The rapid expansion of programme offerings– and increase in student numbers that has entailed – has not been at the expense of quality and relevance. The flagship MBBS programme to train doctors has undergone a truly innovative change with the introduction of the Enrichment Year in the third year of study. Students have freedom to choose what and where to do their learning – they can go on exchange trips to top universities in Europe, North America and Australia, pursue intercalated degrees to get an additional qualification, undertake research projects abroad or at HKU, or join service and humanitarian projects in the least privileged corners of the world.
The first class to benefit embarked on their Enrichment Year in September, 2018. Examples of their activities include doing DNA research at Yale, studying humanities at Oxford, interning with the World Health Organization (WHO), studying Chinese medicine and German culture, and volunteering in a children’s home in Yunnan province.
“We want our students to take charge of their learning and have the space and latitude to explore and discover before the demands of their bedside training begin. We also want them to broaden their worldview,” said Professor Leung. “I am unaware of any other medical school that has tried this approach and I am very excited by the wonderful options that our students have come up with. Everyone in the Faculty is looking forward to the wealth of experience they will bring back to HKU next year.”
A third area where the Faculty is flowering is in its engagement with Mainland China. The Faculty has long been active with its Mainland counterparts through research collaborations, meetings and the like. This engagement began to be ramped up with the opening of the HKU-Shenzhen Hospital in 2012, which has overcome initial teething issues and become a platform for deeper cooperation. In the past two years, the Hospital has been certified as ‘3A’ in Guangdong meaning it can train interns in various specialities, and it has permission to do Phase 1 to 4 clinical trials – all remarkable achievements for such a young facility. Most recently, it was one of nine provincial hospitals selected for ‘Project Summit’ to develop various domains of excellence, with total additional funding exceeding RMB 1 billion. HKU-affiliated teaching hospitals also received favourable recognition in a recent ranking of hospitals in the Chinese-speaking areas (including the Mainland, Hong Kong, Taiwan and Macau). Queen Mary Hospital was named the 3rd best hospital overall and Hong Kong Sanatorium and Hospital 21st.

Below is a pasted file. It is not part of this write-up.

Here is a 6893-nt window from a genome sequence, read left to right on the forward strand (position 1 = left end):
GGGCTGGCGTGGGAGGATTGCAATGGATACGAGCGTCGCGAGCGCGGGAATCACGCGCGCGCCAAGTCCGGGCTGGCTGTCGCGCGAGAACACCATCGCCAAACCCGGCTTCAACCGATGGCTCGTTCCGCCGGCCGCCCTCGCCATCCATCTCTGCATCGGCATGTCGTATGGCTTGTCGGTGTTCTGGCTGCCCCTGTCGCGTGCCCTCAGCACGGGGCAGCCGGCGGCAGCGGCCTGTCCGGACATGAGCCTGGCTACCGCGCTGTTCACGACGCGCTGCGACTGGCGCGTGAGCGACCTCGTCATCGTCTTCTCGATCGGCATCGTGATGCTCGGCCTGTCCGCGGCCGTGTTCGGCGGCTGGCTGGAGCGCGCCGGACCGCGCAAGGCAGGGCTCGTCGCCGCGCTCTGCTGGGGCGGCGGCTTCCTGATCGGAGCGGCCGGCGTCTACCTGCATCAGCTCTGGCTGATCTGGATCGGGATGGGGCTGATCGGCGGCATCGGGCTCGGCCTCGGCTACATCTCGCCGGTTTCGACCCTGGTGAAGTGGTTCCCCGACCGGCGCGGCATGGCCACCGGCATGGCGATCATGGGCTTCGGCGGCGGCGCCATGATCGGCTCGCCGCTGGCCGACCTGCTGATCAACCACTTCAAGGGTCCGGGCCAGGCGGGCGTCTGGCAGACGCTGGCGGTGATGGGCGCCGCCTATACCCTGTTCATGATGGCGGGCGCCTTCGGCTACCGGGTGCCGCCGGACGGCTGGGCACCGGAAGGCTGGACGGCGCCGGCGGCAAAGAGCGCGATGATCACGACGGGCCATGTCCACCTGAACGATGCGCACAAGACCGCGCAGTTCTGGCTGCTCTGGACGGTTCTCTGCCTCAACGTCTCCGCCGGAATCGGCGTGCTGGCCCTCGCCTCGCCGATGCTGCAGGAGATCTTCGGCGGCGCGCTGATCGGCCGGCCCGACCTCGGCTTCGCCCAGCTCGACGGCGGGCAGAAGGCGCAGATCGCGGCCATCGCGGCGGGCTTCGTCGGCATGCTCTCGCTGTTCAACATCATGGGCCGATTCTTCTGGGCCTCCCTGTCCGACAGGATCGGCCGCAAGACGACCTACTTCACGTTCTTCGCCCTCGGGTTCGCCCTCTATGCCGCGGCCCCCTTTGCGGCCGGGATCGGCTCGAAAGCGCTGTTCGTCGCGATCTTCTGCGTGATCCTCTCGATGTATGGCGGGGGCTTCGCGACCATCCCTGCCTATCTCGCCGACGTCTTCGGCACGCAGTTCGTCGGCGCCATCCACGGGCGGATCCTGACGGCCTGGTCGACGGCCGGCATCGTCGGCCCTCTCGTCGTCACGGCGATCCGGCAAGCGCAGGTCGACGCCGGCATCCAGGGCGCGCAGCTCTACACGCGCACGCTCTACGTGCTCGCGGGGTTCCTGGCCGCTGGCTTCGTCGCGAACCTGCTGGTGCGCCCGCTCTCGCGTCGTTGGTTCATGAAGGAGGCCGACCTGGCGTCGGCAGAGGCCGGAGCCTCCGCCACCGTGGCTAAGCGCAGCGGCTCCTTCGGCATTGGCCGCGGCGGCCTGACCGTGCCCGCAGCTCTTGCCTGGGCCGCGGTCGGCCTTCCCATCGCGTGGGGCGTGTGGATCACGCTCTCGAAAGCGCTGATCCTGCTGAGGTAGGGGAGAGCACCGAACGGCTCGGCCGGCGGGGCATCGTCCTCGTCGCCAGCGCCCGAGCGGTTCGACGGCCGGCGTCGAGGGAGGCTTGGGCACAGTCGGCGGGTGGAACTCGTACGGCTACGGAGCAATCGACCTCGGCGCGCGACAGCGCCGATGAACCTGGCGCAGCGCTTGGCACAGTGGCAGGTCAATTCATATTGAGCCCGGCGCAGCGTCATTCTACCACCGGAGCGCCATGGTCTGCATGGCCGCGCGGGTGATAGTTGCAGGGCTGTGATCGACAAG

Alongside this recognition, the Faculty had the honour of being invited to join the China Consortium of Elite Teaching Hospitals in 2017. The Consortium comprises nine of the country’s top teaching hospitals, which are working together to improve the country’s medical system through enhanced doctor training and advance the government’s ‘Healthy China 2030’ goals. “The Consortium marks a historical milestone in Hong Kong’s deep re-engagement with the Mainland through our professional contribution,” Professor Leung said. “This re-engagement will be a large part of our future, within and beyond the Greater Bay Area and the Belt and Road national narratives.”
The Faculty is also pursuing opportunities in Hong Kong and the region to make an impact through research collaborations and technology transfers. It recently signed a strategic agreement with Guangdong Pharmaceutical University and a new MoU [Memorandum of Understanding] with the Hong Kong Science and Technology Park on biomedical innovations. It is also the Asian hub of the Institut Pasteur of France and Karolinska Institutet of Sweden and the WHO’s Reference Laboratory for Influenza and Collaborating Centre for Infectious Disease Epidemiology and Control.
“Historically, we have excelled where circumstances have given us a niche or opportunity to lead. This is one of those moments and we very much look forward to making our mark and contributing to advances in medical training and knowledge and clinical care, in Hong Kong, the region and the world. With all of the opportunities we have been given in just a few short years, our ambitions are boundless,” Professor Leung said.